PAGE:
Saturday, December 13, 2008

Status of Stem Cell Therapy for Multiple Sclerosis

About Multiple Sclerosis (MS)

Multiple Sclerosis, with an incidence of 100 in 100000 in the US and Europe, is by far the most frequent neurodegenerative disease (1). MS is a chronic, demyelinating disease of the brain and spinal cord -collectively the central nervous system (CNS). Demyelination is a process of gradual destruction of the myelin sheath, that surrounds many of the axons of nerve cells (neurons), leading to axonal injury or loss and consequently severely impaired nerve signals. The disease is named for the multiple scleroses (scars or plaques) that are created on the myelinated axons. A repair mechanism - remyelination of the axons by cells known as oligodendrocytes - takes place in the early phases of disease but the reformed myelin sheaths are thinner and less effective. Repeated attacks lead to fewer effective remyelinations until a scar is built up on the damaged axon. The central nervous system should be able to recruit oligodendrocyte stem cells but something would seem to inhibit stem cells in the affected areas.

Electronmicrograph showing branched oligodendrocytes with processes extending to several underlying axons

One oligodendrocyte wraps myelin around axons of several neurons

It is generally accepted that MS is an inflammatory autoimmune disease- whereby an individual’s own immune response attacks the nervous system. Certain viruses, bacteria, stress and genetics have been implicated in disease manifestations. MS causes a variety of symptoms depending on where in the CNS the multiple lesions occur. Also,neurological deficits are progressively accumulated. In any individual there may be several complicating factors affecting the unpredictable course of the disease - there may be times of dormancy or times when there is steady progression.

The disease is categorized by several subtypes:

Relapsing remitting MS: unpredictable relapses (attacks) followed by months to years of remission. Effects of attacks may either resolve or may be permanent.

Secondary progressive MS: characterized by neurologic decline between attacks without periods of remission. Most common type of MS and causes most disability.

Primary progressive MS: decline occurs continuously without clear attacks, no remission.

Progressive relapsing MS: steady neurologic decline from onset,patients suffer superimposed attacks. Least common.

While MS does not currently have a cure, there are several treatments available for moderating the symptoms and for managing the various consequences of attacks. The currently approved treatments are aimed at returning function after an attack and preventing disability.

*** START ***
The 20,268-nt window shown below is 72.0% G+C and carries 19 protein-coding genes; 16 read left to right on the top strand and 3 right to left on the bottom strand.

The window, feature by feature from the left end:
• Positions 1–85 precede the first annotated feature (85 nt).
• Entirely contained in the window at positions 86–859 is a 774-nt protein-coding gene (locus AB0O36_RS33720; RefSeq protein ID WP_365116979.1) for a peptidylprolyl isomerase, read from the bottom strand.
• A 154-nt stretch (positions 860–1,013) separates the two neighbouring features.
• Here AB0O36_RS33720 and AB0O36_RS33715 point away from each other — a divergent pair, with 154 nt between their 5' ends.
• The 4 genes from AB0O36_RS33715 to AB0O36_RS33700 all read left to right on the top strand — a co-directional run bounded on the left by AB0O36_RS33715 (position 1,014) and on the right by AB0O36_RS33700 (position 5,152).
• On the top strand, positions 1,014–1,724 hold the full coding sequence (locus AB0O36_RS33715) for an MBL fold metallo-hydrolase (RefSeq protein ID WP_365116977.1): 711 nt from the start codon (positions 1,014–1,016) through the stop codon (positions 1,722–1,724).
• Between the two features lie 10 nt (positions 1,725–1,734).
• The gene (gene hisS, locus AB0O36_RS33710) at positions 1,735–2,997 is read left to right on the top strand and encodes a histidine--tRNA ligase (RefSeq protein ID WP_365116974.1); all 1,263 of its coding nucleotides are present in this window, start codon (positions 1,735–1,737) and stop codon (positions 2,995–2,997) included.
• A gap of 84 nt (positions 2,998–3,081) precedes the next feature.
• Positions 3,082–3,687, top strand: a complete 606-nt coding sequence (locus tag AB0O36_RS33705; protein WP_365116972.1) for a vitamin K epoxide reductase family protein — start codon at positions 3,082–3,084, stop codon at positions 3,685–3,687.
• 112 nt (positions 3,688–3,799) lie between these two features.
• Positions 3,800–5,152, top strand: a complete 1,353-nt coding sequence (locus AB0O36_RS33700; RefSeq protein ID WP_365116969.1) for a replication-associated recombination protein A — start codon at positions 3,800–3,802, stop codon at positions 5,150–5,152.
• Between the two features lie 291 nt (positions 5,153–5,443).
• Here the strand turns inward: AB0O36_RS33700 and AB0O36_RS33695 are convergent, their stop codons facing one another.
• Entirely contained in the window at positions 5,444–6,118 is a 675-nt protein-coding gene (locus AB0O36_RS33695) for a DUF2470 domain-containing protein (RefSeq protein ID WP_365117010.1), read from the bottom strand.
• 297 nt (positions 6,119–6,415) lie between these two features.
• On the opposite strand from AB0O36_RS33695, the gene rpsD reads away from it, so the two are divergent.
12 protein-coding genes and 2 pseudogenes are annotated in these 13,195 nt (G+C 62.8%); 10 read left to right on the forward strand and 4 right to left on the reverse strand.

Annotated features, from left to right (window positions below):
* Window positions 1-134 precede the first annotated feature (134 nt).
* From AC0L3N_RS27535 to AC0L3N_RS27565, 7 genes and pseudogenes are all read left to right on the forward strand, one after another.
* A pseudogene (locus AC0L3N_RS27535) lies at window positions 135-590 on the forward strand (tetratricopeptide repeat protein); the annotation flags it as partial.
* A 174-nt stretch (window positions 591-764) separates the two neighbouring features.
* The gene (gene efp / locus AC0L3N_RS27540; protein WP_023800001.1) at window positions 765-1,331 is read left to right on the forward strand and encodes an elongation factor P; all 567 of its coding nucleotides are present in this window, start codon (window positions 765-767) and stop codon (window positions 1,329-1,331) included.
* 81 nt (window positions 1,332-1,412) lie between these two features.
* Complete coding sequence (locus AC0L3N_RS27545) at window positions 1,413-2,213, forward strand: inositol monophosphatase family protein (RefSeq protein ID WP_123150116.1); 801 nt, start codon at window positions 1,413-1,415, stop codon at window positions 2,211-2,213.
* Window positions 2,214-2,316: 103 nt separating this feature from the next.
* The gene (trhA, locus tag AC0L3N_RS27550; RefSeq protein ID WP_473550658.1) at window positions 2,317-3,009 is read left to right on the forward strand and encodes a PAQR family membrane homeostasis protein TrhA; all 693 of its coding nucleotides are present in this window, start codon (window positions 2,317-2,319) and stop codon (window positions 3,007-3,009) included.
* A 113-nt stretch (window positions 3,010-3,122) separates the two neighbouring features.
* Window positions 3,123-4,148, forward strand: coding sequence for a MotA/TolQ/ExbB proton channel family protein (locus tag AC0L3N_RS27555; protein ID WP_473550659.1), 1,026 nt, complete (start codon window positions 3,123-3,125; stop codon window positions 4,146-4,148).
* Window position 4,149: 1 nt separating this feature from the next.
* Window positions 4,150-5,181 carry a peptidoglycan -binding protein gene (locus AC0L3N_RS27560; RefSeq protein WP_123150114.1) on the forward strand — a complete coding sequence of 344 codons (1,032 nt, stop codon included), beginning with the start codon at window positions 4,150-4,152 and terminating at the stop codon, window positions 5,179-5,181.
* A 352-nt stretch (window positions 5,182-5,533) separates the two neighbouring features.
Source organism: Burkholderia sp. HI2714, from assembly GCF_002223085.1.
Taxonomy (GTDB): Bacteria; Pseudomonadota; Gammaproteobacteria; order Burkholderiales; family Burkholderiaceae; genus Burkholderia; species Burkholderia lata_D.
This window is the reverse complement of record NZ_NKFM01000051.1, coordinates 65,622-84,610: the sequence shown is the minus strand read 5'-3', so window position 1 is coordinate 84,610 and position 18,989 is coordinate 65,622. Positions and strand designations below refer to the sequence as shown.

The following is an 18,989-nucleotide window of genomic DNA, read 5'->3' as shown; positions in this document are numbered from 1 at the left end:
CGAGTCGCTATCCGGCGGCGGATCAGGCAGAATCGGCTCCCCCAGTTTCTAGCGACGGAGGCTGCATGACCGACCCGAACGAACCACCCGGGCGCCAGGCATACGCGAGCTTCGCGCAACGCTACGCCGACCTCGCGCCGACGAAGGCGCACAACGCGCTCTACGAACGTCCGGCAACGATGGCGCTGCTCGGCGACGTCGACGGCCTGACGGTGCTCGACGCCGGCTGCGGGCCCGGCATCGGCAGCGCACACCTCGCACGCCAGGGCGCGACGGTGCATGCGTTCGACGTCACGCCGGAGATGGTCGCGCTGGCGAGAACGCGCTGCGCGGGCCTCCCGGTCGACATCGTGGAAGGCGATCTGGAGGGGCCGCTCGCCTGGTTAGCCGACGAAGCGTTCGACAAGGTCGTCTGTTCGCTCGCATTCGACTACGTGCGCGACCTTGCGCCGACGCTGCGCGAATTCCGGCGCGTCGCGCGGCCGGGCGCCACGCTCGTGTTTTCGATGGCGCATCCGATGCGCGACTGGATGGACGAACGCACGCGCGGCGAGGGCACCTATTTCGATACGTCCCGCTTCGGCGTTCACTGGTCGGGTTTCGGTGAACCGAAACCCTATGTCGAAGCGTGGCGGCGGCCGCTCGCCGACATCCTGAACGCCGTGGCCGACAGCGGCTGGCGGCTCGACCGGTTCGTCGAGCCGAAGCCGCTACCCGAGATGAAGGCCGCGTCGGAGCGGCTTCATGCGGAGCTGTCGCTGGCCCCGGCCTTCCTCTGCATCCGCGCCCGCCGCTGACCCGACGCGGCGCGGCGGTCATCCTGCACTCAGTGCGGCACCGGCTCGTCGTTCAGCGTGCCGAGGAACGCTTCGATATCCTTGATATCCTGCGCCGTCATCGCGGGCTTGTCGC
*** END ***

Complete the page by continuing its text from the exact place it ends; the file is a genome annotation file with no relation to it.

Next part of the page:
MS Treatment Objectives - the way forward: A Role for Stem Cells

During multiple relapses in the course of MS, oligodendrocytes and their progenitors are lost(2) and the nervous system has only limited capacity to recover from this extensive neuronal or glial damage. This is partly due to the formation of barriers, known as "glial" scars,which are triggered by the body to protect the injured nerve tissue from further injury. This dense scar tissue throws up a blockade to foreign cells, including transplants meant to heal and regenerate(group at Harvard medical school). There is evidence, however, that the adult CNS retains populations of cells with stem cell-like properties that have extensive proliferative capacity (3).

The challenge for current medical therapies appears to be remyelinating chronically demyelinated axons. Two distinct approaches can be considered to promote myelin repair; in one the endogenous myelin repair processes are stimulated through the delivery of growth factors,and in the second the repair process are augmented through the delivery of exogenous cells with myelination potential. Also, the effective treatment of MS requires modulation of the immune system, since demyelination is associated with specific immunological activation (4).

Karussis and kassis (Sept 2007) described how different stem cells migrate to areas of white matter lesions (plaques) and have the potential to support local neurogenesis and rebuilding of the affected myelin – believed to be achieved by support of the resident CNS stem cells and by differentiation of the transplanted cells into neurons and myelin-producing oligodendrocytes. These stem cells were also shown to possess immunomodulating properties.

Several types of stem cells (discussed later in this article) having the capacity for promoting myelin repair, as well as modulating the immune response, are potential candidates for MS therapy.